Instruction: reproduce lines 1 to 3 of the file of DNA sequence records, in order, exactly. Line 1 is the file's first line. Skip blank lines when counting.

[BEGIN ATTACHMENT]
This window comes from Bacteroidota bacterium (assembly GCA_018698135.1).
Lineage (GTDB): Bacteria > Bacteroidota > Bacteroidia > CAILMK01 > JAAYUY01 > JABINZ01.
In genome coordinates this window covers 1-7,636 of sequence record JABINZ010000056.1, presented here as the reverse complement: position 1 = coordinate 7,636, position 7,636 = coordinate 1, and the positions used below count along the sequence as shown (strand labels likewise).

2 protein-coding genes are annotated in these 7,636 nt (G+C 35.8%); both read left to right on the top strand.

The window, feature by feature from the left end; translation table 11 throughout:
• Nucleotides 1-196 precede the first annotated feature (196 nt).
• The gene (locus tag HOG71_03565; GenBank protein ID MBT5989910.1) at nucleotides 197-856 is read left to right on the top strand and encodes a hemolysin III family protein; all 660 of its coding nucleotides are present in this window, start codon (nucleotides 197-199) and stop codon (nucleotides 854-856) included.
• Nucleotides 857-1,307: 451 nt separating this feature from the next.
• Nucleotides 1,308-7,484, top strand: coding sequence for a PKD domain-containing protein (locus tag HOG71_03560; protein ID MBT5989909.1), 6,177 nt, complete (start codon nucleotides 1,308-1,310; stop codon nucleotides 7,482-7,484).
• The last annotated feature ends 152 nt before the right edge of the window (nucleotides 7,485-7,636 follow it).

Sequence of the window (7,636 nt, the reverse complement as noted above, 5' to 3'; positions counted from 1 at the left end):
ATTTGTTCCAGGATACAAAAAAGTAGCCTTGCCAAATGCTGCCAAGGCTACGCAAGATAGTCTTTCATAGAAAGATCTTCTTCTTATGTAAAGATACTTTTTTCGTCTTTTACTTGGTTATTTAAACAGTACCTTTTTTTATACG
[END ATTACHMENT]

This window comes from Bacteroidota bacterium (assembly GCA_018698135.1).
Lineage (GTDB): Bacteria > Bacteroidota > Bacteroidia > CAILMK01 > JAAYUY01 > JABINZ01.
In genome coordinates this window covers 1-7,636 of sequence record JABINZ010000056.1, presented here as the reverse complement: position 1 = coordinate 7,636, position 7,636 = coordinate 1, and the positions used below count along the sequence as shown (strand labels likewise).